Culturally, the Western world is collapsing. A new so-called “progressive” world is storming the Bastille, committed to taking its place, fired by an optimistic view of the state as the means of producing an earthly egalitarian utopia. The progressive vision sees the human being as self-creating and perfectible and human institutions and political power as the failsafe means of utopian social transformation. This view, that drove nineteenth century economic and social Marxism in its liberation of the worker and its search for the classless society, is being revived in a new form. Since the workers lost their chains thanks to the affluent societies of the modern capitalist West, a new version of classless utopianism is re-appearing. The goal is to continue the process of collective transformations but now to go beyond wages and working conditions to establish an ideal egalitarian society where all notions of distinction and privilege are eliminated. The passé categories of the binary and notions of cultural and moral distinctions must go. Justice implies equal distribution of all things human—though, as always, as in George Orwell’s Animal Farm, “some animals are more equal than others.” An indication of how far this leveling will doubtless go is indicated by the complaint by well-heeled students at Ivy League Dartmouth College, originally established to train missionaries to reach Native Americans with the Gospel. The present student “missionaries,” so to speak, attack the Dartmouth administration for its institutional and structural “micro-aggressions” and violence. Such injustices they see in its “racist, classist, sexist, heterosexist, transphobic, xenophobic, and ableist structures.” They call “for more ‘womyn’ and people of color [on the] faculty; covering sex change operations on the college health plan; installing ‘gender-neutral bathrooms’ in every campus facility, specifically including sports locker rooms,” all in the name of equality,  all to bring an end to the noxious category of the binary. The goal is no longer a classless society but a classless mind and a genderless body—no longer just a fair deal for the worker but a transformation of the human psyche! At this point, such a radical goal takes on an unmistakably religious character.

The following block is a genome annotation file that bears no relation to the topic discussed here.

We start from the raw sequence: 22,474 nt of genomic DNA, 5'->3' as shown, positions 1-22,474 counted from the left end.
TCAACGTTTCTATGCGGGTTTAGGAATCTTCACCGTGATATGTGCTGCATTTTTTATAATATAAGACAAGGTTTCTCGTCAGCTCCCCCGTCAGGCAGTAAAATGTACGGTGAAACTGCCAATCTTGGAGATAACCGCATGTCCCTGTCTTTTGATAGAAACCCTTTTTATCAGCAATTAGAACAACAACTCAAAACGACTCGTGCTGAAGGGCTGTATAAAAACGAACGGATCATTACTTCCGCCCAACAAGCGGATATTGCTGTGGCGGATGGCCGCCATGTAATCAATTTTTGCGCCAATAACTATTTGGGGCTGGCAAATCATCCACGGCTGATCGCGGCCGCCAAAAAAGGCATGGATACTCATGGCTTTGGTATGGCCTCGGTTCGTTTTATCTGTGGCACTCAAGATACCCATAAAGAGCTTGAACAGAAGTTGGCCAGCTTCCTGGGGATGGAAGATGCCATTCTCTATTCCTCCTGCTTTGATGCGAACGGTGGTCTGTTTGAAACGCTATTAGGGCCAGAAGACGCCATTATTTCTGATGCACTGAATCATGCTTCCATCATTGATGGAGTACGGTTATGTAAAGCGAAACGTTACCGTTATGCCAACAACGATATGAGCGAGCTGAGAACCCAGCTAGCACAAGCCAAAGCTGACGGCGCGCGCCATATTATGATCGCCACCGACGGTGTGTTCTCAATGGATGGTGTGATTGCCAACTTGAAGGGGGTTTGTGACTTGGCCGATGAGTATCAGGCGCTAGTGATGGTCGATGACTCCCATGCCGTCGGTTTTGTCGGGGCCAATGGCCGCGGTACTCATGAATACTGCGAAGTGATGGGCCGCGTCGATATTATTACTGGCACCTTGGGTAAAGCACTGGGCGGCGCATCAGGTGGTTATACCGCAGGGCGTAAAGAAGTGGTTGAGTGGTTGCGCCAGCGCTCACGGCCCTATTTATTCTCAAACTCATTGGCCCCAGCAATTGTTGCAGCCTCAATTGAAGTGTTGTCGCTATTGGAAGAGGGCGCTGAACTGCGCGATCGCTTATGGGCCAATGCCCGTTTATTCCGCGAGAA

If this is the cutting edge of Millennial Generation thinking, little wonder we have young candidates for the PCA ministry who have questions about the place and importance of binary gender in our polity.